Widow Sues Veteran’s Hospital, Claims Negligently Prescribed Medication Resulted in Husband’s Death
A Georgia woman has recently filed a medical malpractice lawsuit against Charlie Norwood Veterans Affairs Medical Center in Augusta, Georgia, blaming the hospital for her husband’s death. According to a local news article, the plaintiff’s husband was a U.S. military veteran and had been previously diagnosed with serious kidney problems when he went to the defendant hospital to receive treatment for prostate cancer.
The patient was given a prescription in May 2014 for Zometa, a medicine that should not have been prescribed to him based on his kidney condition and that allegedly aggravated his existing kidney problem. According to the lawsuit, the medicine caused the patient’s kidneys to fail, forcing him to begin daily dialysis treatments within two weeks of his prescription and resulting in his death in February 2015.
Drug Interactions and Dangerous Drugs for Persons with Existing Conditions Place a Specific Duty on Medical Providers
The lawsuit filed in this case alleges that the doctors and other medical providers were negligent in caring for the patient because they should have noticed his previously existing kidney condition and refrained from prescribing the Zometa, which is “considered highly dangerous for people with kidney problems” according to the complaint.
Doctors who are prescribing multiple drugs that may interact with each other or treating patients with pre-existing conditions have a professional duty to research a patient’s medical history and recognize foreseeable complications that may arise from the treatment being given. The failure of a doctor to notify and gain informed consent from the patient for such treatments may give rise to a case of medical malpractice. Victims of prescription errors and oversights can often obtain compensation for the damages that result from such medical negligence.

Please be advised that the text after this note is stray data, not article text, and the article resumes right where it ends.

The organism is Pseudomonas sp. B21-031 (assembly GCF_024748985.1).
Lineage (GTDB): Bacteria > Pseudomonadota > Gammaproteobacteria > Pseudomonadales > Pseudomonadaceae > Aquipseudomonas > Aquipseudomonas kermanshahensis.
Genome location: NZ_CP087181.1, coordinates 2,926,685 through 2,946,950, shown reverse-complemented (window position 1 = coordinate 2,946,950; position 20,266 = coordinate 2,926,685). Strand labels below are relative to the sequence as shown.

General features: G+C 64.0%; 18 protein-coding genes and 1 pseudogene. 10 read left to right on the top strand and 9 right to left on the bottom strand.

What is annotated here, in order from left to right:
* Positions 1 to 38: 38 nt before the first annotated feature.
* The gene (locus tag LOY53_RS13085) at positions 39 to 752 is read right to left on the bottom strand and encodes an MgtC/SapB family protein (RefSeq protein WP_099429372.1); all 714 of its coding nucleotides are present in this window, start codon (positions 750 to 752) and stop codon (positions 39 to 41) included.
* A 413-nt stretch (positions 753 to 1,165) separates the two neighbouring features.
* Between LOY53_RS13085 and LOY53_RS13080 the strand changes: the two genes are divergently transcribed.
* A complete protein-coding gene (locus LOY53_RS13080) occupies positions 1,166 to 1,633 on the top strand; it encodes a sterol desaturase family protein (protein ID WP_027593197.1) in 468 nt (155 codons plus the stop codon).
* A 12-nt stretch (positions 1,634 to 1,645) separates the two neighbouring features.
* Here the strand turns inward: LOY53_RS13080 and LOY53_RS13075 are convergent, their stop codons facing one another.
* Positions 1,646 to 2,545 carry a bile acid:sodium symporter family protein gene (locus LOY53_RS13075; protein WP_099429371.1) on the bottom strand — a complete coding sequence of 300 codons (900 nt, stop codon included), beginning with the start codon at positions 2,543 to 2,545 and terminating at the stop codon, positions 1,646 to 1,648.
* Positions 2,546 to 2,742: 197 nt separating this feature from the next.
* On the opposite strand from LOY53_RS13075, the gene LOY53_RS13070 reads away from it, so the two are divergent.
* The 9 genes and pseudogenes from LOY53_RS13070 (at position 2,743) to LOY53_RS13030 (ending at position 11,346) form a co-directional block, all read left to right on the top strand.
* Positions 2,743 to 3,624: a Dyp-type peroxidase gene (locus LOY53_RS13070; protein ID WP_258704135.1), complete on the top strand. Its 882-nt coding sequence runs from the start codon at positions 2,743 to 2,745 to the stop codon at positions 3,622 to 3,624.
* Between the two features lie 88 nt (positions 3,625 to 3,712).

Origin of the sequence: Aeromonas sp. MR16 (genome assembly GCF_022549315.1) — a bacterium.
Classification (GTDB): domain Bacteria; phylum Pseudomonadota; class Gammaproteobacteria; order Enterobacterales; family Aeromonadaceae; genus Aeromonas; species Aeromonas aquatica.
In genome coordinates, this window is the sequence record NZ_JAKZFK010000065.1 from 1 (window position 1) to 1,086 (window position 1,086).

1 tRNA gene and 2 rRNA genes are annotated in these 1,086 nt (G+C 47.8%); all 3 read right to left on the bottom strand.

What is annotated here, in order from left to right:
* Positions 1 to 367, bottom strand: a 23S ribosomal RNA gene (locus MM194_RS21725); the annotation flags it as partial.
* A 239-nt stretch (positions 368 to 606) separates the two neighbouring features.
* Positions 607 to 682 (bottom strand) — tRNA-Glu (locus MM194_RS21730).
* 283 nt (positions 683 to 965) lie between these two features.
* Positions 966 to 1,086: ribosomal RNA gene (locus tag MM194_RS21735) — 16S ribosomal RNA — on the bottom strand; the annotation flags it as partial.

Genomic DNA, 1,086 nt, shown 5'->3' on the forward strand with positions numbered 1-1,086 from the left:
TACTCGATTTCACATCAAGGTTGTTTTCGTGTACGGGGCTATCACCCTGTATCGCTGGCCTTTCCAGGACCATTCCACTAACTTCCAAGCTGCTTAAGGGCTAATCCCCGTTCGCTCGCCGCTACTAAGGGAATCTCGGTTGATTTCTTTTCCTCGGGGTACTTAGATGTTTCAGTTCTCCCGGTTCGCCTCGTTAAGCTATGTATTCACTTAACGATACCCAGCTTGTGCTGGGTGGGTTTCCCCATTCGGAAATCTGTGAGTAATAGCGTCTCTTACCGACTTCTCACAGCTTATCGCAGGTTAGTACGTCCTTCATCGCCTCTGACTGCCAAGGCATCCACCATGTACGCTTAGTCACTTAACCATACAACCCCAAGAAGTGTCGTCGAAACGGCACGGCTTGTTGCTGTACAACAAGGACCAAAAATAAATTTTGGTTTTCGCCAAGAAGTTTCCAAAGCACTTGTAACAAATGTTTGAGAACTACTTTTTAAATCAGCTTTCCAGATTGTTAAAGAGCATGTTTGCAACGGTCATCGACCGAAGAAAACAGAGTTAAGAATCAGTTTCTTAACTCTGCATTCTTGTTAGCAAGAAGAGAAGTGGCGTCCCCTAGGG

The Existence of Multiple Serious Medical Problems Does Not Relieve Doctors from Their Duties
Some of the reader comments that have been left on the online version of the local article reporting on this case argue that while the patient and his wife deserve sympathy, the medical providers who prescribed the Zometa should not be held responsible even if it did cause the patient’s death, since he was suffering from serious kidney problems and prostate cancer and was probably going to die soon anyway. Such an argument is often made by doctors and hospitals who are sued for medical malpractice, and it is not generally accepted by the courts to relieve a negligent doctor of liability for his or her malpractice.
When a patient would die on their own without treatment, this does not give medical providers the right to give negligent treatment and accelerate the death with impunity. Sick and injured people trust doctors to help them make an informed decision concerning their medical treatment. Doctors should perform the necessary research, notice potentially harmful drug reactions, communicate the risks to the patients and their families, and allow them to decide on a course of treatment. This is true whether a patient is in perfect health or seriously ill.
Are You a Victim of Medical Malpractice?
If you or a loved one has been the victim of medical malpractice or a prescription error, contacting a skilled Baltimore medical malpractice attorney is the first step to getting the award that you deserve. The Maryland and Washington DC medical malpractice attorneys at Wais, Vogelstein, Forman, Koch & Norman have detailed knowledge of the law as it applies to our clients’ cases, and we can make sure that we do everything we can to ensure our clients will be fairly compensated before moving forward with a settlement or proceeding with a case to trial. The Maryland malpractice attorneys at Wais, Vogelstein, Forman, Koch & Norman represent victims of medical malpractice and negligence nationwide, including prescription errors. Call us today at (410) 567-0800 or contact us online for a free consultation